Numerous early botanists recognized Prunella vulgaris as consisting of at least two taxa. One is considered to be native to North America (P. vulgaris var. lanceolata) and the other as native to Eurasia (P. v. var. vulgaris). Fernald (1913b) gives an overview of how these taxa have been treated in North America, provides a key to the varieties, and publishes the new combination P. v. var. lanceolata (W.P.C. Barton) Fernald. Fernald (1950) and Gleason and Cronquist (1991) follow this taxonomy while Mitchell (1986) and Mitchell and Tucker (1997) treat Prunella vulgaris as a non-native taxon without infraspecific taxa. A limited study from California (Nelson 1964) supports the distinction between the two taxa and also demonstrates support for a limited amount of introgression or hybridization at one California population. We follow Fernald in recognition of two taxa but a modern large scale study is still warranted. The North American native taxon (P. vulgaris var. lanceolata) has median cauline leaf blades ovate to ovate-oblong, 1.5-2.5 (avg. 2) times as long as wide, and rounded at the base. The Eurasian P. vulgaris var. vulgaris has median cauline leaf blades lanceolate to oblong, 2-5 (avg. 3) times as long as wide, and cuneate at the base (Fernald 1913b).

It would be nice to know if the distribution differs in range or ecology in New York so you might want to try to distinguish them in the field. Be sure to use the leaves in the middle of the stem for the measurements.  See the Atlas entry for the species HERE.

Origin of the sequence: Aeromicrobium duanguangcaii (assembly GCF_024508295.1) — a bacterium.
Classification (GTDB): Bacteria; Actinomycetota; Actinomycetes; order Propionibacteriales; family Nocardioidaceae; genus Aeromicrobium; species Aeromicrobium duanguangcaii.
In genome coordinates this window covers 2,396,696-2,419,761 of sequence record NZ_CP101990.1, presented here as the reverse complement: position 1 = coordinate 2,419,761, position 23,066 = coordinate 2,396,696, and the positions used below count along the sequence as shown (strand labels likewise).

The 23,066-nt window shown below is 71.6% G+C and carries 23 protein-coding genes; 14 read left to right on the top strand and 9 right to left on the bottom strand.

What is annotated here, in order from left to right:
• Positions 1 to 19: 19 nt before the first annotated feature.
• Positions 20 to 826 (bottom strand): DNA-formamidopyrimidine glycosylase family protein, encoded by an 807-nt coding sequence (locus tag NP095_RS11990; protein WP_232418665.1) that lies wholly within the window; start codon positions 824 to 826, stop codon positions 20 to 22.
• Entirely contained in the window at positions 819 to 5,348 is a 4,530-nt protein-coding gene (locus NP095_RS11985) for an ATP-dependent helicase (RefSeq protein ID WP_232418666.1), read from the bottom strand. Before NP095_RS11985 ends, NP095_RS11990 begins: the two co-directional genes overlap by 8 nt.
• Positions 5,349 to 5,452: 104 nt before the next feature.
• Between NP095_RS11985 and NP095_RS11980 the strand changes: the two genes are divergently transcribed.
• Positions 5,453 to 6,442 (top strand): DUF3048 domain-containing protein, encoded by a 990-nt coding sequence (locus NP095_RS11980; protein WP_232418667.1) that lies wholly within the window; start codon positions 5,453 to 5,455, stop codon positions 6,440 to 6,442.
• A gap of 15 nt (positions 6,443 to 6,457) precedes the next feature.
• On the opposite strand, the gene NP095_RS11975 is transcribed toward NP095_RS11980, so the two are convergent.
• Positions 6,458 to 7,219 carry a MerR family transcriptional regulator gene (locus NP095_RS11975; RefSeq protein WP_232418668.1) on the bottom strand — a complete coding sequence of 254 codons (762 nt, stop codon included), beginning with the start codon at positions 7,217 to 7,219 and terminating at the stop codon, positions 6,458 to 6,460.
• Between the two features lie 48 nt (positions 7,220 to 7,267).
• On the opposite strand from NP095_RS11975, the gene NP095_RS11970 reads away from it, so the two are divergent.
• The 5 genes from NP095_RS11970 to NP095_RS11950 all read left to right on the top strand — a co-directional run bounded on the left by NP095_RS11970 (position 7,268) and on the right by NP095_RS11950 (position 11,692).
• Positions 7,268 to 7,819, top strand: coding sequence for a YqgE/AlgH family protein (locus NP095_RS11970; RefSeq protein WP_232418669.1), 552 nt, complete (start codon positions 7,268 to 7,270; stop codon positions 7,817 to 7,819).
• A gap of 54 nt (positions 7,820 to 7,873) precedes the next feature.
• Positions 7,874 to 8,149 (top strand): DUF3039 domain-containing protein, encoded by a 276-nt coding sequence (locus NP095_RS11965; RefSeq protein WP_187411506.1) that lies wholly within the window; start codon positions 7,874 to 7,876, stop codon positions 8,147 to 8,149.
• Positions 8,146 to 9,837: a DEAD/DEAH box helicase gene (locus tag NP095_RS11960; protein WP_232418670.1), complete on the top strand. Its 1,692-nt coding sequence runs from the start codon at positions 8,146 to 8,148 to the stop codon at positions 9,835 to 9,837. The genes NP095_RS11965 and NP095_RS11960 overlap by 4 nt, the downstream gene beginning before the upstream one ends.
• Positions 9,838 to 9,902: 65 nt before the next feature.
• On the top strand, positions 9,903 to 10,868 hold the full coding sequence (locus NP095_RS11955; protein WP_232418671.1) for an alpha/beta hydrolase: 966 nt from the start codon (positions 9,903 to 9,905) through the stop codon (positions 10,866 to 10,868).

Dragon’s Mouth Orchid Rediscovered On Long Island

June 10, 2010

It had been 25 long years since the state rare Dragon’s Mouth Orchid (Arethusa bulbosa) was seen on Long Island. Kim Smith, New York Natural Heritage Program State Parks Botanist was bushwacking through some wet thickets in a state park in Suffolk County when she spotted just one plant of this rare orchid. After further searching Kim did not turn up any additional plants. Now that we know they are still here we can intensify our efforts to locate more plants. Arethusa is an orchid that grows in medium to high pH wetlands and usually with sphagnum. It has been recorded from many upstate counties but wetland habitat loss has reduced its numbers.  It is very hard to see when it is not in flower and may not come up every year which limits the time when searches can be performed. It sure is rewarding to find it however since it is one of our most beautiful orchids. – Steve Young

Arethusa in the Adirondacks - Photo Steve Young

Rails to Trails And The Need for Botanical Surveys.

January 29, 2010

The link below shows the need for complete botanical surveys when old railroads are converted to trails for the public. The article is by Steve Daniel who has had experience with a trail conversion near Rochester. The article also appeared in a recent issue of the NYFA News – Steve Young

New County-Level Maps of North American Flora Available

January 20, 2010

Yesterday afternoon, we launched our complete set of county-level maps of the North American vascular flora on our BONAP website ( We have also updated the data of our Digital North American Flora page. Although we are painfully aware of the prolonged delay in loading maps for large genera, until additional programming can be performed to ameliorate this problem, this is the best we can offer. Please let us know what you think and keep watching this site for major changes.


Dr. John Kartesz, Director
9319 Bracken Lane
Chapel Hill, NC 27516

(919) 967-6240